At some point in your career, you’ve probably participated in a team-building exercise that made you wonder, “What’s the point?” Maybe it was a useless group activity that everyone mocked under their breath. Or, maybe it was an inconsequential event with colleagues that, while fun, didn’t change the way anyone interacted in the workplace.
Team-building activities don’t have to be this way. They can improve a team’s productivity and efficiency. The key is to approach team building strategically. To do that, you have to know what it means to build a team and how to measure a team’s performance.
What It Means to Build a Team
It would be nice if building an efficient and productive team required nothing more than hiring skilled workers with agreeable personalities. Unfortunately, teams don’t work that way. Like any successful relationship, team relationships take thought, effort, and compromise. Each person has their own manner of doing things, their own preferences, their own values, and their own strengths and weaknesses. One member of a team might value deadlines and prefer to get work done in a timely fashion. Another might value quality over speed and prefer to take extra time to get things right. If these differences are not acknowledged and addressed, conflict and frustration inevitably ensue.
The purpose of team building is to get the people on a team to work well together. More specifically, team building teaches team members about one another so that their differences serve as a basis for collaboration and innovation instead of conflict and frustration. It’s okay to have social events without much formality or structure, but more structured activities will help align to your goal.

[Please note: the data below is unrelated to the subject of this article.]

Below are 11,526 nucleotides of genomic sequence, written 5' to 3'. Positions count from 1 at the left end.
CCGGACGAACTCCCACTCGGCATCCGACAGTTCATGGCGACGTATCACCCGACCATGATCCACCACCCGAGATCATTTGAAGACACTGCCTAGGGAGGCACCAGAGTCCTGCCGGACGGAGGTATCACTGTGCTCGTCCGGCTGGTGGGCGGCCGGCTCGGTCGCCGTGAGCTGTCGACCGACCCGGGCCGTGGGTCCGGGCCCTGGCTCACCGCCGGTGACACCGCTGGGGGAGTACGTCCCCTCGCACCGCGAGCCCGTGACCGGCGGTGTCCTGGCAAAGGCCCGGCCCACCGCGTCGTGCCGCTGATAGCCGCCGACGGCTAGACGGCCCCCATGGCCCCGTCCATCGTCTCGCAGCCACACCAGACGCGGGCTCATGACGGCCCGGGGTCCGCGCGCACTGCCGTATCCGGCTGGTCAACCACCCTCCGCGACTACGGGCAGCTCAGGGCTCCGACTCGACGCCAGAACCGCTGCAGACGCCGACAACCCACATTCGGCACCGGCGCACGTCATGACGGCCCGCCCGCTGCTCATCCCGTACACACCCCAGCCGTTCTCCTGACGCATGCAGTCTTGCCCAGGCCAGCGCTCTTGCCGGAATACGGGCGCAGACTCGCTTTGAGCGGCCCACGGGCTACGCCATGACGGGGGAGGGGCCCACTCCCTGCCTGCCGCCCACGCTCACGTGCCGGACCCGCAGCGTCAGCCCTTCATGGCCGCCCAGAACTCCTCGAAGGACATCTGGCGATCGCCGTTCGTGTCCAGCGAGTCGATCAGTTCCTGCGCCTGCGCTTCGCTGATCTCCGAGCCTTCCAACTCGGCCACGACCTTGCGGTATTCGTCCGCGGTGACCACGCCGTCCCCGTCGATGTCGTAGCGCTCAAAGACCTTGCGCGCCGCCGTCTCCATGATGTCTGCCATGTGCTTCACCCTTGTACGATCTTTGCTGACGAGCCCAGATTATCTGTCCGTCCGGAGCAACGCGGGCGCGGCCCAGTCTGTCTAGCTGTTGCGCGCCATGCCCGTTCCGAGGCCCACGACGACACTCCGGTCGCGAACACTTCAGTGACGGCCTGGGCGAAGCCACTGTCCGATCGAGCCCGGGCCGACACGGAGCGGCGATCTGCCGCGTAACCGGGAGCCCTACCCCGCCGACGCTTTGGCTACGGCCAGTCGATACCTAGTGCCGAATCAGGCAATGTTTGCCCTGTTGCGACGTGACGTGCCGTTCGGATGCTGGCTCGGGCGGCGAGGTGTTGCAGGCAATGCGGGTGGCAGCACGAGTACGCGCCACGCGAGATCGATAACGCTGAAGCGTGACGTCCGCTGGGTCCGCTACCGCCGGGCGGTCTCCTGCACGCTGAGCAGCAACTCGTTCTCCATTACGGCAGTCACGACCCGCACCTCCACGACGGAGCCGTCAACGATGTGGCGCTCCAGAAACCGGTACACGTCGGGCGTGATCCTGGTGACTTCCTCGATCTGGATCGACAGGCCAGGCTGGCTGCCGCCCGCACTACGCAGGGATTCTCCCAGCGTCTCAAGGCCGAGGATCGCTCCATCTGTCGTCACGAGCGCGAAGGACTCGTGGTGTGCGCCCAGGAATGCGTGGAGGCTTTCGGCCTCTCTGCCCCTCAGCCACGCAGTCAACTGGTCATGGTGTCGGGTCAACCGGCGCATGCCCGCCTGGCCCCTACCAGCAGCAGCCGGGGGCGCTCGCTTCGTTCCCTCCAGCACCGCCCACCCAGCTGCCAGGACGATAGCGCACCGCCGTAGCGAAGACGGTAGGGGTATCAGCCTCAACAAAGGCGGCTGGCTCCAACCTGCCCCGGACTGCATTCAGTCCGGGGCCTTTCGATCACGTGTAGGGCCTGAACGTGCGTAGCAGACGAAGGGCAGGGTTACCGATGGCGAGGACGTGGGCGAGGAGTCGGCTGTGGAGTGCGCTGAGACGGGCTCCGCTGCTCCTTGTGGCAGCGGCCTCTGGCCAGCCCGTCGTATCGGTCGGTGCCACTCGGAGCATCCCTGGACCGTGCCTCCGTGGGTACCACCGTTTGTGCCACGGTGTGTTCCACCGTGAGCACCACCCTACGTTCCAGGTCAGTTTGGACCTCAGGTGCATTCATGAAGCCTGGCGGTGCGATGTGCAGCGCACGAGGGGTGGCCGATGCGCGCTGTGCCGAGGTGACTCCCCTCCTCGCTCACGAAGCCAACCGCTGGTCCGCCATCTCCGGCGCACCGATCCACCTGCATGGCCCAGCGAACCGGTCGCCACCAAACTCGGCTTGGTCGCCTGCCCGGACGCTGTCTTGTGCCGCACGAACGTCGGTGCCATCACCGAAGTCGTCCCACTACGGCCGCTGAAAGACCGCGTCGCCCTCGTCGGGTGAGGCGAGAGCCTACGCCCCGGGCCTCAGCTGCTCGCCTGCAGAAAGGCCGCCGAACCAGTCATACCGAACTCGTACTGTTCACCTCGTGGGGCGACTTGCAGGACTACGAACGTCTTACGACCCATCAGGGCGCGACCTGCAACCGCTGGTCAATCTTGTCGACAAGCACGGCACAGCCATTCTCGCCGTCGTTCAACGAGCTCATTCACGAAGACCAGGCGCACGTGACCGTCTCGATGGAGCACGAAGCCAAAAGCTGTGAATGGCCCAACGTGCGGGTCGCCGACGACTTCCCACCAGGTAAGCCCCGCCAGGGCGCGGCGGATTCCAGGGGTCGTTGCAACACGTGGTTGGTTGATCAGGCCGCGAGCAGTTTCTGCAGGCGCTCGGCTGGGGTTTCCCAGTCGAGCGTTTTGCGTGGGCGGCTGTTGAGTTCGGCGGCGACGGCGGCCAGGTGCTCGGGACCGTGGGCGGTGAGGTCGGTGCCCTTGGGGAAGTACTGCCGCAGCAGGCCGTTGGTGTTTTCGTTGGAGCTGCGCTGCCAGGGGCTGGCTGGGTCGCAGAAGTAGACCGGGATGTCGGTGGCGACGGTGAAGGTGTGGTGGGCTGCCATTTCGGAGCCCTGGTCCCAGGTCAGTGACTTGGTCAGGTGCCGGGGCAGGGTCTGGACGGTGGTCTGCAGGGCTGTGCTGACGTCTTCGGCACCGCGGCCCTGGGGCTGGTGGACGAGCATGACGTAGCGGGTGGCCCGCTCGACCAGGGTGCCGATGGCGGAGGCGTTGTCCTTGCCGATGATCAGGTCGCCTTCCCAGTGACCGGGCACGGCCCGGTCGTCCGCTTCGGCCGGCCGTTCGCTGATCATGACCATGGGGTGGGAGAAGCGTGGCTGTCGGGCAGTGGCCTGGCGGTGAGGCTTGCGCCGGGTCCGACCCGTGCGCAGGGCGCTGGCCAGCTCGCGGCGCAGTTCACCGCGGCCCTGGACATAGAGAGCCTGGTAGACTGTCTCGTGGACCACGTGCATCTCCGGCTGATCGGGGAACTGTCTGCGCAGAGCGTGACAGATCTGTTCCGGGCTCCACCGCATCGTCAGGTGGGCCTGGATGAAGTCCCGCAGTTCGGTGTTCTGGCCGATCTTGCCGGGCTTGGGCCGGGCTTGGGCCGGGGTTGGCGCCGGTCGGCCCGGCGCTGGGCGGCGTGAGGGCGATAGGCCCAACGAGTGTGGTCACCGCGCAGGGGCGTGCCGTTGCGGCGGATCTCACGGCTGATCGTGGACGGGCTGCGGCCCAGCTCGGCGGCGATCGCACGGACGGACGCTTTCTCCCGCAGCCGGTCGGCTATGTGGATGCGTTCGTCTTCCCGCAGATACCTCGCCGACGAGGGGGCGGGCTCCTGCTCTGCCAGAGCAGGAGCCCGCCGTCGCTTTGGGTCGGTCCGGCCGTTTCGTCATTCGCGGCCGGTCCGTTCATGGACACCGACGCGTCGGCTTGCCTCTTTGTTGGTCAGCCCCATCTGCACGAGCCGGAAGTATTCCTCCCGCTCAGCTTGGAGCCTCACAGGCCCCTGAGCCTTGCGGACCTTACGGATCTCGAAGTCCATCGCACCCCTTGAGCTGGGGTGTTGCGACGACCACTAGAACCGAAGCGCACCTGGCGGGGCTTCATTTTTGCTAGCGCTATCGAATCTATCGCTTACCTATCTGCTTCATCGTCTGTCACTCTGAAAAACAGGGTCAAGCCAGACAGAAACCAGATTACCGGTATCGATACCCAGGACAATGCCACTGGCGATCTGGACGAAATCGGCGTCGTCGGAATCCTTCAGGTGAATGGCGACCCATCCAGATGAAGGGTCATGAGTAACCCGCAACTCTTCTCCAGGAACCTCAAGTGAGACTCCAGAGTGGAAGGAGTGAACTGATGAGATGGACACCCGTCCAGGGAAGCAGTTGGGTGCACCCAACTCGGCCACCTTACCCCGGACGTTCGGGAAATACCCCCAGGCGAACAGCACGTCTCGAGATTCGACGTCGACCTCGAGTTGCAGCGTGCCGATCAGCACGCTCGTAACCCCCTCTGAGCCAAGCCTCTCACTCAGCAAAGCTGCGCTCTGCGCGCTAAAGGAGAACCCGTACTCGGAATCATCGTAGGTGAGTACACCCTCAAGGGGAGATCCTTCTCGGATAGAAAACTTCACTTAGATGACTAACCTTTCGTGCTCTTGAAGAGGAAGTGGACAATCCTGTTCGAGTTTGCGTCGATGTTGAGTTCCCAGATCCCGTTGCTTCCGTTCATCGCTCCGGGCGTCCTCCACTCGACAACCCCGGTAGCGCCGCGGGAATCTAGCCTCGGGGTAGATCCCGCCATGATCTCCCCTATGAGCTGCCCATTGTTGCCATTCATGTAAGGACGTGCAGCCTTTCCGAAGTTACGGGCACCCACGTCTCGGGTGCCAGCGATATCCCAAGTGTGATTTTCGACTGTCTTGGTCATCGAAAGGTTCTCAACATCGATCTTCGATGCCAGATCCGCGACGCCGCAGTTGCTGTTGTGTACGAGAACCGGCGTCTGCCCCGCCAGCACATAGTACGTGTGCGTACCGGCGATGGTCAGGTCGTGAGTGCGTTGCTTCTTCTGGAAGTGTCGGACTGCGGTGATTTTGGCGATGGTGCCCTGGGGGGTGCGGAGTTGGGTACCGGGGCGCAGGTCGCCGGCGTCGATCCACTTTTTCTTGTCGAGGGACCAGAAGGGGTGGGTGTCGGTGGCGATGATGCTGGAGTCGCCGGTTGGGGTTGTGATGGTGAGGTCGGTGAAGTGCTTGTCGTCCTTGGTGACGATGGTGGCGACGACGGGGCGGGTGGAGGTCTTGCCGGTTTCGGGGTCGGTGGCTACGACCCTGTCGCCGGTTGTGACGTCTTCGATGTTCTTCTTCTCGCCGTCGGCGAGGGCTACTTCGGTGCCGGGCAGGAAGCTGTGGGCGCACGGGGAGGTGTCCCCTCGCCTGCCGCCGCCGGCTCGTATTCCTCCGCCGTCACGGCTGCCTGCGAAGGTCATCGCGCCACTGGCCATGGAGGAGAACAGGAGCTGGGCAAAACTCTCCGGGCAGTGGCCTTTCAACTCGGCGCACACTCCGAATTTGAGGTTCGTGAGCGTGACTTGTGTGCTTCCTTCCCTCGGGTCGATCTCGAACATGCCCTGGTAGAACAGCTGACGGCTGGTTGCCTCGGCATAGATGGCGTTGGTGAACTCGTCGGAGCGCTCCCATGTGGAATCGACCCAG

Understanding What Activities Are Best for Your Team
When you plan a team building activity, first take note of the people involved. You’ll want them engaged in a task that brings out their individual work preferences, habits, values, and strengths. Teams with money to spend might opt to participate in some professionally organized game in which their behaviors are observed, but you don’t need expensive, elaborate set-ups to see and assess your team in action. You could have them design a fun, informational poster about their team, discuss what superpower would be most beneficial for their job, plan a ten-minute tour of your workplace, or collectively role-play their response to an upset customer.
It’s important, however, that the activity not be part of their work. Employees doing work need to focus on getting the work done and doing it well, not on getting to know one another. Work has its own purpose. Treating work itself like a team-building exercise would be like treating a performance as if it were a practice.
Giving Purpose to Your Team Building Activities
When the team members are engaged in a team building task, pay attention to the behavior of each person. What differences are at play? Has someone tried to do all the work themselves? Is anyone keeping a close eye on the time remaining to complete the task? Is someone delegating? Is anyone raising objections to what’s been proposed or what’s being done?